One of the curiosities of the human psyche is that we tend to pay more attention to bad news to good. – a phenomenon well known to newspaper editors. Here, I have to plead guilty myself. Especially in the current extraordinary saga surrounding clerical abuse in the Catholic Church, there is an awful lot of bad news that regrettably needs airing. For gay, lesbian and trans people in the churches, we also have to face the very visible opposition by some in the church, and those highly visible opponents of LGBT equality and inclusion, who claim to be speaking for the church. It is not surprising then, that so many queers and others are convinced that the Christian churches are uniformly hostile, and only the high-profile bad news is reported – with a few exceptions for the major events, like the election of openly gay bishops.
The truth, however, is far more complex, and includes a lot of encouraging features that are seldom reported. This becomes strikingly clear is you read just a little way back into recent history, as I have been doing. Two books I have been reading, Gary Comstock’s “Unrepentant, Self-Affirming, Practicing” and Michael Vasey’s “Strangers and Friends“, both date from just fifteen years ago, but in their telling of then current events, they read as if they were much older. For instance:
In 1988, in the UK the notorious “section 28” of the local government act,( which prohibited the promotion of the teaching (in schools) of homosexuality, or the acceptability of the homosexual as a “pretended family relationship”) was used to prevent a lesbian poet appearing in a council sponsored poetry reading.
Today, the UK has an openly lesbian poet laureate, Carol Anne Duffy, whose poems (some of them gay love poems), are widely studied in schools, and gay family units are routinely recognised in British law and practice.
Inside the Anglican church, the 1987 debates in the Anglican synod helped to create a profound climate of fear for homosexuals. one of the key rabble rousers, Tony Higton, argued for the exclusion from ministry not only for gays, but also for any ordained person who refused to support his strong opposition.
Today, the UK church has not gone as far as the US Episcopalians and Swedish Lutherans in ordaining openly gay or lesbian bishops, but there is open discussion, and that day is fast approaching. It is also widely acknowledged that in practice, a high proportion of Anglican clergy are gay – and are not necessarily celibate, as nominally required by church law.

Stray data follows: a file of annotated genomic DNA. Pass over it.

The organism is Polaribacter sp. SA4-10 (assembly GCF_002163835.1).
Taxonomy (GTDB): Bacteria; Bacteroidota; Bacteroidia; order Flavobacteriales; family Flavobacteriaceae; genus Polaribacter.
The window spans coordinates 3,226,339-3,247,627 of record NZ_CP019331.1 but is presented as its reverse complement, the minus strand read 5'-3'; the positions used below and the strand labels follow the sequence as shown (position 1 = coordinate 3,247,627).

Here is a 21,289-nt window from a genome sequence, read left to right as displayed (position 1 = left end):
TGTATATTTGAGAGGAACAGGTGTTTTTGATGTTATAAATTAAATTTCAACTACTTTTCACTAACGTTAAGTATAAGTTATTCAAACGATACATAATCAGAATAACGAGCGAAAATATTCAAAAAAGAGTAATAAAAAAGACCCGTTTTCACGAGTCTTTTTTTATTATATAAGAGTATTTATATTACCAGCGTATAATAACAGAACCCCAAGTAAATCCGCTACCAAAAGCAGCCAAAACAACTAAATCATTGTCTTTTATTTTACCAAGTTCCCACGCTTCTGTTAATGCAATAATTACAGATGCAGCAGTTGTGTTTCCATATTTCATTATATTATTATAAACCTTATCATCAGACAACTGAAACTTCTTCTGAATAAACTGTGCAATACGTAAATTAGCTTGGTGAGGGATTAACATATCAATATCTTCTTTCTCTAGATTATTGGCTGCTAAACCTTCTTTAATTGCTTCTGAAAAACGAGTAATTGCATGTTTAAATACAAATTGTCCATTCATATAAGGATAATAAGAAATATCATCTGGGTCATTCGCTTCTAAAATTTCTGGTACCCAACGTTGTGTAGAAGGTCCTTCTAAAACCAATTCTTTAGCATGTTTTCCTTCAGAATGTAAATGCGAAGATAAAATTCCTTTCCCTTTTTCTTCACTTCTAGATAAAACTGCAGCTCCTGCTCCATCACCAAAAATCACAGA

In the US, Comstock wrote especially about the widespread exclusion of gay candidates from ministry – but the ECLA has already reversed that decision, and while the Presbyterians and Methodists are preparing to do the same (in the interim, several of the individual candidates who had been turned away in the past, have since been welcomed back, and re-ordained by more welcoming congregations, or for special ministries).
So it is that I was delighted, late last night, to find an email in my in-tray from the theologian John McNeill, with a copy of a recent post for his blog, “Spiritual Transformations”
As it is short, I post it here in full, but I urge you to go across also to McNeill’s site itself, and read the many useful things he has posted. In a long career writing about gay theology, John McNeill has already produced a substantial body of profoundly influential work. We should be grateful that even now, he continues to produce regular material for our attention and consideration.
For many years now I have observed a reluctance on the part of gay leaders to acknowledge and welcome the support gay liberation receives from faith communities. A striking example of that occurred at the 25th anniversary of Stonewall in New York city. Three major gay religious events occurred that day. The first was an event sponsored by Integrity, the Episcopal gay group at the Cathedral of St. John The Divine. (The cathedral kept an AIDS memorial with the names of all the thousands who dies of AIDS in New York City.) Over four thousand gay believers gathered that morning to pray for gay and lesbian liberation. The preacher was Bea Arthur who ended her sermon singing “I’ll be seeing you”! There was not a dry eye in the Church.
That afternoon, Dignity, the gay and lesbian Catholic group, held a service at St. Bartholomew’s church on Park Avenue. There were several thousand in attendance. The preacher was lesbian theologian Mary Hunt, who foresaw the day when a woman would be pope. That evening Metropolitan Community Church, a gay friendly church which is the fastest growing Christian Church in the world today, held a service at Lincoln Center. Again over a thousand people attended this gay church service. Troy Perry preached a very charismatic sermon on self love and self acceptance.
The next day the newspapers and the gay press showed pictures of the more provocative paraders and exhibitionists, etc., but not a word about the many thousands who attended these services. In fact, throughout the years the vast majority of people marching in New York’s annual gay pride parade have been the religious groups.
- Francis DeBarnardo: “The Church is Better Because of the Presence of LGBT People” (thewildreed.blogspot.com)
- Taking a Chance on God (gaymystic.blogspot.com)
- “Speaking the Truth” on Catholic LGBT Inclusion (queering-the-church.com)
- Gratitude to the Holy Spirit! (johnmcneillspiritualtransformation.blogspot.com)
- The Futility of (Attempted) Church Censorship: Minnesota, Ireland. (queeringthechurch.wordpress.com)